Either I’m moving fast or time is. Never both simultaneously. It’s such a strange paradox. I mean, while, technically, I ‘m closer to the end of my life than I’ve ever been, I actually feel more than ever that I have all the time in the world. When I was younger, there was a desperation, a desire for certainty, like there was an end to the path, and I had to get there. I know what you mean because I can remember thinking, “Oh, someday, like in my mid-thirties maybe,everything’s going to just somehow jell and settle, just end.” It was like there was this plateau, and it was waiting for me,and I was climbing up it, and when I got to the top,all growth and change would stop.Even exhilaration. But that hasn’t happened like that, thank goodness. I think that what we don’t take into account when we’re young is our endless curiosity. That’s what’s so great about being human.
You know that thing Benedict Anderson says about identity?
Well, he’s talking about like, say, a baby picture. So you pick up this picture, this two-dimensional image, and you say, “That’s me.”Well, to connect this baby in this weird little image…with yourself living and breathing in the present,you have to make up a story like, “This was me when I was a year old,”and later I had long hair, and then we moved to Riverdale,and now here I am.” So it takes a story that’s actually a fiction… to make you and the baby in the picture identical to create your identity. And the funny thing is, our cells are completely regenerating every seven years. We’ve already become completely different people several times over, and yet we always remain quintessentially ourselves.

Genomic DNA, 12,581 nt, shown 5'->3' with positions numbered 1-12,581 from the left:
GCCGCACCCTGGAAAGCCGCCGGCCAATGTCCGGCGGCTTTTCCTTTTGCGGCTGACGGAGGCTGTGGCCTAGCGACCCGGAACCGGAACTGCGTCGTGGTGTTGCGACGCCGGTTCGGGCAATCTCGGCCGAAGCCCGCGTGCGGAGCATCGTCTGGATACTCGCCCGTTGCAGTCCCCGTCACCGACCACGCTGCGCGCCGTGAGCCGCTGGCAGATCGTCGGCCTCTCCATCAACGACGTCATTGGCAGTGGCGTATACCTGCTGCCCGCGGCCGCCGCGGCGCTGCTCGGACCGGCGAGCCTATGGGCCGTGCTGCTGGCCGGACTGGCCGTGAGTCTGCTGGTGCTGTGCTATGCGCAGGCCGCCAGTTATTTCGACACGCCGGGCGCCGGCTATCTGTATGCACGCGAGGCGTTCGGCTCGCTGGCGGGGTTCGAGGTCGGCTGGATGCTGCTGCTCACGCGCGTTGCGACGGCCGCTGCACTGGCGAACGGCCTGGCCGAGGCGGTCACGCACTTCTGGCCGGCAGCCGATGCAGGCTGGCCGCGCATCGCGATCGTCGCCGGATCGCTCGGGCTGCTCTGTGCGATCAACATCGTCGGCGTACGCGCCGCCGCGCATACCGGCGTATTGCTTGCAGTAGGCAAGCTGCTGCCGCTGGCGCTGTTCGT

I am reminded of Matthieu Ricard here (great guy btw, you should check him out if you haven’t already). In his talk describing the concept of self, he compares the self to a river. The river is constantly flowing, the water is constantly changing, you are never quite in the same river twice; when you attach a name to the river, you actually refer to the dynamic stream/ continuum. Beautiful analogy! The ego is a fascinating beast — it doesn’t want to look in the mirror to see what it is, but just by looking at the behavior of other beasts, it is quite convinced that has to be big :).
Did you ever have a job that you hated and worked real hard at? A long, hard day of work. Finally you get to go home, get in bed, close your eyes and immediately you wake up and realize… that the whole day at work had been a dream. It’s bad enough that you sell your waking life for minimum wage, but now they get your dreams for free.
On the way to discovering what we love, we will find everything we hate, everything that blocks our path to what we desire.
Life is a matter of a miracle that is collected over time by moments flabbergasted to be in each others presence.
Here’s a teaser from the movie for “Before Sunrise/ Before sunset” fans 🙂
… maybe I only exist in your mind. I’m still just as real as anything else.
And on really romantic evenings of self, I go salsa dancing with my confusion.